My youngest son got some exposure to war recently in his social studies class.  The class was studying Native Americans and their struggle to maintain control of their native land from the settlers.  Each class member was assigned a position — you either were a Native American tribe member or a member of the American military. My son was part of a tribe. The class was given different situations and asked how they wanted to handle it. In one situation, both groups wanted a piece of land and neither was willing to give the land to the other. Their choice was to 1) sign a treaty that allowed them to share the land, or 2) decide to fight the other for the land. My son said, “Mom, I signed the treaty, but others kids in the tribe decided they wanted to fight.” “What happened? ” I asked. “Well, I lived,” said my son, “those who fought died.” Wow, I thought, this is a pretty good lesson he’s learning. The next challenge the class was faced with was 1) stay on the Reservation and be safe, or 2) fight and have to get your land back. “What did you choose?” I asked my son. “Well, I was going to go back to the Reservation because I wanted to be safe, but got accidentally shot by one of my classmates who thought I was trying to leave the Reservation,” he said. The idea that my son got ‘shot’ by friendly fire didn’t go unnoticed. Seems  this class activity was a little more realistic than I would have thought. “What did the lesson teach you?” I inquired. “Well, fighting almost always results in death. You might as well find a way to make peace.” Wow. Nine years old and he’s already figured this out. I wish some of our world leaders could.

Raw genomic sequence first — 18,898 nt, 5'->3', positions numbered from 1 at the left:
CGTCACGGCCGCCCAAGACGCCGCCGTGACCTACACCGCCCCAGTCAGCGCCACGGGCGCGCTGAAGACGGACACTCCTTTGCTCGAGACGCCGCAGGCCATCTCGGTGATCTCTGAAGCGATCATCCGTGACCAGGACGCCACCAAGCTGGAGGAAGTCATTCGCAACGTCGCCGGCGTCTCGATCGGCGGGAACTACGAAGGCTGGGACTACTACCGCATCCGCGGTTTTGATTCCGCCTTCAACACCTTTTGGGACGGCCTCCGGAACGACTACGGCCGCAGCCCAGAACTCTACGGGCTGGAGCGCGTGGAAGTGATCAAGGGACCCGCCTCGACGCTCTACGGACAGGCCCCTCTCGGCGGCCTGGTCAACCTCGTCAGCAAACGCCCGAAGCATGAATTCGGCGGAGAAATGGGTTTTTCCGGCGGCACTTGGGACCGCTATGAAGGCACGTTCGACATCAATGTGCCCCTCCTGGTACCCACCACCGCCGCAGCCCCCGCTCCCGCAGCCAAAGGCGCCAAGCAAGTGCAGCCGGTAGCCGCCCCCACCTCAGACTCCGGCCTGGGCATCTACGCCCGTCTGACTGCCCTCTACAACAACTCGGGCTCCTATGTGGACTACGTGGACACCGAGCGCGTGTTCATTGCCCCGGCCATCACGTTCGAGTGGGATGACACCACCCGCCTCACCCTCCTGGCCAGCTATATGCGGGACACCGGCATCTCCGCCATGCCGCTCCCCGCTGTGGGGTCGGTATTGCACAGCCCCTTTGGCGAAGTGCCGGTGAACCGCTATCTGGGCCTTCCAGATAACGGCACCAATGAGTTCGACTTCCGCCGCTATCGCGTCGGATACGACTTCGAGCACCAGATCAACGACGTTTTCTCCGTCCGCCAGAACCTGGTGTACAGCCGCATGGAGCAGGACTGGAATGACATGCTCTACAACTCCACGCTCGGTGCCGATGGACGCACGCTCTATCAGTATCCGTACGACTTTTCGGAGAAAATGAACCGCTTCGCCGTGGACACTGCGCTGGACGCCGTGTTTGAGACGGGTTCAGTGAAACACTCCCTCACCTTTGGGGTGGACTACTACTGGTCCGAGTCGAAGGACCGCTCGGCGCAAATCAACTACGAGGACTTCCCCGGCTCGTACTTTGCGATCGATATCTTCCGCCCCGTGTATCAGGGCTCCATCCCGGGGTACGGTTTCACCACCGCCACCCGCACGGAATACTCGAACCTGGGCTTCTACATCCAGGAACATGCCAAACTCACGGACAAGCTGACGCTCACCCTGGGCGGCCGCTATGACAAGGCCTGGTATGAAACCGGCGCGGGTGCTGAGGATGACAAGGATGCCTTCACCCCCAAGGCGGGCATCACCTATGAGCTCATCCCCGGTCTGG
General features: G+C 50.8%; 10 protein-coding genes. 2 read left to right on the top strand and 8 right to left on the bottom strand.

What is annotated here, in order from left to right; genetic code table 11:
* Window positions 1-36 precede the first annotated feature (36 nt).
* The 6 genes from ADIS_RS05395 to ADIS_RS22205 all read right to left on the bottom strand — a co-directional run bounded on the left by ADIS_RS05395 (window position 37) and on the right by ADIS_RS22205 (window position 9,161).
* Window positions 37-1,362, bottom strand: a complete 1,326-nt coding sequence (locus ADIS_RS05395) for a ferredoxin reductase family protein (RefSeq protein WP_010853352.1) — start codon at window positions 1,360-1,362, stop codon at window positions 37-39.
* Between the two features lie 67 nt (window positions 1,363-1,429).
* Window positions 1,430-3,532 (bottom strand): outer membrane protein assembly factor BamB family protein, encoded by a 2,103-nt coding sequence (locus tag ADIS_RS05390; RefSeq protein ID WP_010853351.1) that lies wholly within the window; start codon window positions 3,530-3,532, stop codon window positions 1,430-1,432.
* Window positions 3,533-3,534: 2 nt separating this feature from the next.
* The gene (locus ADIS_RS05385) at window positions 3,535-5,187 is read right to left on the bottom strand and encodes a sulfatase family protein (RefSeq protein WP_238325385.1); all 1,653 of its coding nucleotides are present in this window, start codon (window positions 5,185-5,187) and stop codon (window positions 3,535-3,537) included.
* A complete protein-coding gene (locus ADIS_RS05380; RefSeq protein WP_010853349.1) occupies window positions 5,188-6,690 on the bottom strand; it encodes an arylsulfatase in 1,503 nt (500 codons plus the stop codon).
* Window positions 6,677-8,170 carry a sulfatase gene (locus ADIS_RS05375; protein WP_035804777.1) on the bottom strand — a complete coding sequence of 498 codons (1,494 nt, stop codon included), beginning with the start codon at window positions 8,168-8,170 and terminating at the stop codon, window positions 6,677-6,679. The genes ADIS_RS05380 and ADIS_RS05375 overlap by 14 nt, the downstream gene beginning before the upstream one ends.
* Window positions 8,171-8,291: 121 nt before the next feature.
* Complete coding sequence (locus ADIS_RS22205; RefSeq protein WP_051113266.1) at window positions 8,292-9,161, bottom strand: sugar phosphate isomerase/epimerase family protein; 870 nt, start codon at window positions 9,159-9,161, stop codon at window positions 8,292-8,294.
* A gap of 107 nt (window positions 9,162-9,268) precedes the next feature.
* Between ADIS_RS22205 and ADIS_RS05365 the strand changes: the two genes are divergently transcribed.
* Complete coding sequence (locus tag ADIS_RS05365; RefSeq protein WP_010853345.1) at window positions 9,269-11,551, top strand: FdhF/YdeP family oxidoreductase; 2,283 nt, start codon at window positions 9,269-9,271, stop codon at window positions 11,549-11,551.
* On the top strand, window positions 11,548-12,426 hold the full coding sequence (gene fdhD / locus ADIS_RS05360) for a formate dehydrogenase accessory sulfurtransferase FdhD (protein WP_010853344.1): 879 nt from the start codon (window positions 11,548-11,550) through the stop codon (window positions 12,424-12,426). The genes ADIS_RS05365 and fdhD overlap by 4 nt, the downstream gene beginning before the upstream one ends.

How do you talk to your child about war? How do you help them understand unexplainable things?

The Great Football Debate

Are you a parent who has concerns about letting your child play football?

I have shared in previous posts that my oldest son loves football and really wants to play. I love watching college football, and partly blame myself for getting him interested in the sport to begin with. My husband and I have allowed our son to play flag football up to this point. While we were hoping that would appease his desire to play the game, you can see his desire to play full-contact football everytime he watches a game, sees a high school player suited up, or walks into a sporting goods store. When he saw that you could buy football pads and helmets in a store you could see his eyes light up with delight. You could almost read his mind. I want those pads.

Our son recently asked about playing contact football with my husband and I. “I want to play!” he pleaded. My immediate response was “no way.” I followed it up with many talking points that backed up my position — it’s not safe, too many people get hurt, it can negatively impact your long-term quality of life, etc. My son didn’t hear anything after I said “no.” Instead of hearing me out, like any nine year old, he got more passionate with his plea. “You have to let me play. You just have to.” His petition lasted a full five minutes. He seems to have some talent (according to his biased mom), but even if he physically can compete, I’m not sure I’ll ever be ready for him to. While I wasn’t willing to budge, my husband was willing to hear him out. “We’ll consider it when you are in high school, and you show us you can compete, not get hurt and keep up your grades.”  My initial reaction was “what?”, but after thinking about it for a minute it made sense. Forbidding our son from playing would only make him want to play it more. I don’t want my child to miss out on experiencing something he wants to, but I also want to protect him and am responsible for helping him make good decisions. Allowing him to play football right now isn’t something I’m willing to do. I’m hoping (hopeful?) that with all the evidence and news around body and brain injuries in the sport, more will be done to make it safer so kids can enjoy the sport without having to sacrifice long-term health.

How do you talk to your child when they want to try something you’re not comfortable with them doing?